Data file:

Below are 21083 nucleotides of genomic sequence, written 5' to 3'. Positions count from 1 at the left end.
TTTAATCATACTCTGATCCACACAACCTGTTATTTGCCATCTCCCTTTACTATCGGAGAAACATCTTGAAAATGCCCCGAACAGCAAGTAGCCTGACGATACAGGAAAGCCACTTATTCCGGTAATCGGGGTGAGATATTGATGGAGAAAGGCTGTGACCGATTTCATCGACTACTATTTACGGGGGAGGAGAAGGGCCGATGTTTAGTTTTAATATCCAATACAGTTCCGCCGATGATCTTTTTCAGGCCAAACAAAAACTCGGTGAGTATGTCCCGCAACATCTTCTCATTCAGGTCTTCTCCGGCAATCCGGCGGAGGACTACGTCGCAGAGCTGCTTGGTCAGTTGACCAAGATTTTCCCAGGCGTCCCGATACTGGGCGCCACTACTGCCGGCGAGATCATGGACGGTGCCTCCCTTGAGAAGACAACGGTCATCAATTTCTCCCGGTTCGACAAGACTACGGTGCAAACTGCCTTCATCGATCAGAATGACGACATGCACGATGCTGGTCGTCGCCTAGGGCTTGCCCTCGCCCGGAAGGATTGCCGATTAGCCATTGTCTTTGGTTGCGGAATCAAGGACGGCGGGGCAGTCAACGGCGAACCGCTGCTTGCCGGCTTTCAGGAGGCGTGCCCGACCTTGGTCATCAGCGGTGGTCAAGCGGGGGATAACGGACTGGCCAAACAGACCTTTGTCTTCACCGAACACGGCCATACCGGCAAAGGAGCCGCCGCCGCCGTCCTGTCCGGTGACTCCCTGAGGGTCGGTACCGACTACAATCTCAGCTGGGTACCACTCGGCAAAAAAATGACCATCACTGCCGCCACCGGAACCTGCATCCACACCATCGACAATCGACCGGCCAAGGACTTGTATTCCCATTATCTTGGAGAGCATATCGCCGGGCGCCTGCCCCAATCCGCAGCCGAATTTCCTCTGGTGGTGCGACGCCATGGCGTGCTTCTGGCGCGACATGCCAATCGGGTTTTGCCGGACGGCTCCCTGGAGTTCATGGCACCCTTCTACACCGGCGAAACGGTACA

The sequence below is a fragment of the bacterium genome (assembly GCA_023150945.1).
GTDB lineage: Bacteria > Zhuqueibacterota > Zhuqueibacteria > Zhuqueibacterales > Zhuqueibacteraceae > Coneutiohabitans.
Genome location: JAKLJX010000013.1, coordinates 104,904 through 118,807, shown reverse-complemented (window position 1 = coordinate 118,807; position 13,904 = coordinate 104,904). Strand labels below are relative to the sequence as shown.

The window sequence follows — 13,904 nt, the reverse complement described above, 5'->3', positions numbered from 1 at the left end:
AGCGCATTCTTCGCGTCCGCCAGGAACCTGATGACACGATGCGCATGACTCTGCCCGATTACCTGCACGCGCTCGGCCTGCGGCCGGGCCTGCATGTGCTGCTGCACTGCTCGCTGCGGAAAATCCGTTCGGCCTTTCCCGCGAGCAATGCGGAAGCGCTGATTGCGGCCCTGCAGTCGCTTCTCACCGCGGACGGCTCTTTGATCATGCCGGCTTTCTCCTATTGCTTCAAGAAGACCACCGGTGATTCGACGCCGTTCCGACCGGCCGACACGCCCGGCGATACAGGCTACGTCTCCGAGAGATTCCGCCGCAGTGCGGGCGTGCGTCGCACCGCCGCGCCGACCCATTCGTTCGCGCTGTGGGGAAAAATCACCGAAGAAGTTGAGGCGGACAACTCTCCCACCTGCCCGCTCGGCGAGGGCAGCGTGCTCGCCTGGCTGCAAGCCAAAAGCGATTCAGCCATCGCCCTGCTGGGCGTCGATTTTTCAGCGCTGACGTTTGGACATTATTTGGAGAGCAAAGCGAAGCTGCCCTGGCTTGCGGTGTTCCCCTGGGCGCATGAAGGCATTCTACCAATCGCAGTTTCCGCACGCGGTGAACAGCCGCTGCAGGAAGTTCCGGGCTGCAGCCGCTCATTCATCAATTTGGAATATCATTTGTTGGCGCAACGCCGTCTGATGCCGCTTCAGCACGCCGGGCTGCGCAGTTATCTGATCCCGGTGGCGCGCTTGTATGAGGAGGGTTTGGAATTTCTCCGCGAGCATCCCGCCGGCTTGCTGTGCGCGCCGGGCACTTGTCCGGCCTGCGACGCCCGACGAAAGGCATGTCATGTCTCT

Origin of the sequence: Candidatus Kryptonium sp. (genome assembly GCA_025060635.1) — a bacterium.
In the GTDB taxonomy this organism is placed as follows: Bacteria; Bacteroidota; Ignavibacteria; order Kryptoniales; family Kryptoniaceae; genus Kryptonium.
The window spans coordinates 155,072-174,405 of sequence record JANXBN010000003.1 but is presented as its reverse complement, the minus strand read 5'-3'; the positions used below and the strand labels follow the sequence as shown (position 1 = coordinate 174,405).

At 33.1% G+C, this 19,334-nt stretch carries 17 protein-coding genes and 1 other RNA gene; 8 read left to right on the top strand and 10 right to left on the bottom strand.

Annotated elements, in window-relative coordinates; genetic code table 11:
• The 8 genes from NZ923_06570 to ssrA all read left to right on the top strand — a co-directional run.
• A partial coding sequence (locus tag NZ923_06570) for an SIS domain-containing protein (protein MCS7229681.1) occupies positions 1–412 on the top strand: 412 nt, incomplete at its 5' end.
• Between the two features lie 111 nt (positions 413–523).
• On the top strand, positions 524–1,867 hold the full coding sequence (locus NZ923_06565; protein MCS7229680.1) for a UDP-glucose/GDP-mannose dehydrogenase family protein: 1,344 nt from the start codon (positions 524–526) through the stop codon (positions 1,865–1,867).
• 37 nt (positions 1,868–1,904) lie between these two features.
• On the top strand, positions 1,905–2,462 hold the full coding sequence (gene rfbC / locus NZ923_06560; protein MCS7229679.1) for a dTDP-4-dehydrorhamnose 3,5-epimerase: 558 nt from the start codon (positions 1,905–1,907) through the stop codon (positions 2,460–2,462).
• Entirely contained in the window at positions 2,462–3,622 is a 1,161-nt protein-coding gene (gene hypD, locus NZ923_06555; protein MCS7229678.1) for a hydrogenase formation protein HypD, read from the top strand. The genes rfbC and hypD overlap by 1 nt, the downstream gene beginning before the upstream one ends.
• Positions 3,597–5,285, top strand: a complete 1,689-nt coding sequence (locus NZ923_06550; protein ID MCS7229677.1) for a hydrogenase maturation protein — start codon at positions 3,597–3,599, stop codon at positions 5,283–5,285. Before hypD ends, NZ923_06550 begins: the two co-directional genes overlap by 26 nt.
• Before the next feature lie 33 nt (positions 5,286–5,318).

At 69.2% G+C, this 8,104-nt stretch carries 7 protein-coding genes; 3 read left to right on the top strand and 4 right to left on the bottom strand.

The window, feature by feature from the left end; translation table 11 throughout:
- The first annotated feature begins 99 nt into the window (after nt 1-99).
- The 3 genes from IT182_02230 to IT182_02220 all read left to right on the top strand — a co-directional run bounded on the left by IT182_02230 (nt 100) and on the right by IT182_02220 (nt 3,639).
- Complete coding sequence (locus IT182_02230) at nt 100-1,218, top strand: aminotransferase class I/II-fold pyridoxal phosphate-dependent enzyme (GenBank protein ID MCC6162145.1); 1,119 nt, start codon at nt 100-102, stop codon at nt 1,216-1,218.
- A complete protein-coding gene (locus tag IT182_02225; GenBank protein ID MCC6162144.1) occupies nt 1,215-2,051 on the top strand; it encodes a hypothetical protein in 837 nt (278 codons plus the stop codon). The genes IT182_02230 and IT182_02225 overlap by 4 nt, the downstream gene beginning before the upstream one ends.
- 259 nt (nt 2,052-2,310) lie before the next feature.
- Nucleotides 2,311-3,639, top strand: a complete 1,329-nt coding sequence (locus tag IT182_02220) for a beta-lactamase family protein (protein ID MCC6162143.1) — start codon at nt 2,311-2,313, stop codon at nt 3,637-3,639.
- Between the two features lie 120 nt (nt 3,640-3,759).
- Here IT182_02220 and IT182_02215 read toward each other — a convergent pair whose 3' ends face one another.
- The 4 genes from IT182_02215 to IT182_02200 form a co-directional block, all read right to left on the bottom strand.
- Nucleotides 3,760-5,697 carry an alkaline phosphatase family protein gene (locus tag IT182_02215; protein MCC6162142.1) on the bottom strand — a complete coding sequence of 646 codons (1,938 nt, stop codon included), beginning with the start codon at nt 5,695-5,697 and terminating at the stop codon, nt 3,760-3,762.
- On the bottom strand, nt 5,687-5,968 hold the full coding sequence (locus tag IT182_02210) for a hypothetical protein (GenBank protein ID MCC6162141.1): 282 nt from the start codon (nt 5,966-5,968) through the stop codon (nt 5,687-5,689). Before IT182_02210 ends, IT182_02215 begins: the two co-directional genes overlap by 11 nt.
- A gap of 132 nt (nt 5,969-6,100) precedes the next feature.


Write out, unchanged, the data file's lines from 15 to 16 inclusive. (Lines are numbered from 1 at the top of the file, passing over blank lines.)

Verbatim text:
• Between the two features lie 111 nt (positions 413–523).
• On the top strand, positions 524–1,867 hold the full coding sequence (locus NZ923_06565; protein MCS7229680.1) for a UDP-glucose/GDP-mannose dehydrogenase family protein: 1,344 nt from the start codon (positions 524–526) through the stop codon (positions 1,865–1,867).